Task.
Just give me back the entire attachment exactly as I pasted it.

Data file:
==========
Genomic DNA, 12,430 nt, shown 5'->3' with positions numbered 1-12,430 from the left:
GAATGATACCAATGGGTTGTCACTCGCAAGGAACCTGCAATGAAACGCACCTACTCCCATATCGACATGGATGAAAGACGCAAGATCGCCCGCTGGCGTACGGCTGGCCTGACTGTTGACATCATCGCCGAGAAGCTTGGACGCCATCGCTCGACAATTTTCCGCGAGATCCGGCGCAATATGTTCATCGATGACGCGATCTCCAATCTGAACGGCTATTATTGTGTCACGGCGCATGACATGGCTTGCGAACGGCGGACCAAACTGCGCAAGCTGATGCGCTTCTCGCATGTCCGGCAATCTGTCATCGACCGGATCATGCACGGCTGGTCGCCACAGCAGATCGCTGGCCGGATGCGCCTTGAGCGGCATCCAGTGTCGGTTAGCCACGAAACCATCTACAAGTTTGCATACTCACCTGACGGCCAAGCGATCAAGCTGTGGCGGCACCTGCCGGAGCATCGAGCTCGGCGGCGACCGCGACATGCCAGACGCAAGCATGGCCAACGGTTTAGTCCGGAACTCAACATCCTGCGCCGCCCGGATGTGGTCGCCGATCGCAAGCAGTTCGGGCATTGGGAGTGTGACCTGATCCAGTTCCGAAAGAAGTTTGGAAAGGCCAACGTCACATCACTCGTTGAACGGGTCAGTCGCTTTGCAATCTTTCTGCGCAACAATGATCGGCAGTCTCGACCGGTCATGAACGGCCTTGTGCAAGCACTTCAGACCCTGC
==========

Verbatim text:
Genomic DNA, 12,430 nt, shown 5'->3' with positions numbered 1-12,430 from the left:
GAATGATACCAATGGGTTGTCACTCGCAAGGAACCTGCAATGAAACGCACCTACTCCCATATCGACATGGATGAAAGACGCAAGATCGCCCGCTGGCGTACGGCTGGCCTGACTGTTGACATCATCGCCGAGAAGCTTGGACGCCATCGCTCGACAATTTTCCGCGAGATCCGGCGCAATATGTTCATCGATGACGCGATCTCCAATCTGAACGGCTATTATTGTGTCACGGCGCATGACATGGCTTGCGAACGGCGGACCAAACTGCGCAAGCTGATGCGCTTCTCGCATGTCCGGCAATCTGTCATCGACCGGATCATGCACGGCTGGTCGCCACAGCAGATCGCTGGCCGGATGCGCCTTGAGCGGCATCCAGTGTCGGTTAGCCACGAAACCATCTACAAGTTTGCATACTCACCTGACGGCCAAGCGATCAAGCTGTGGCGGCACCTGCCGGAGCATCGAGCTCGGCGGCGACCGCGACATGCCAGACGCAAGCATGGCCAACGGTTTAGTCCGGAACTCAACATCCTGCGCCGCCCGGATGTGGTCGCCGATCGCAAGCAGTTCGGGCATTGGGAGTGTGACCTGATCCAGTTCCGAAAGAAGTTTGGAAAGGCCAACGTCACATCACTCGTTGAACGGGTCAGTCGCTTTGCAATCTTTCTGCGCAACAATGATCGGCAGTCTCGACCGGTCATGAACGGCCTTGTGCAAGCACTTCAGACCCTGC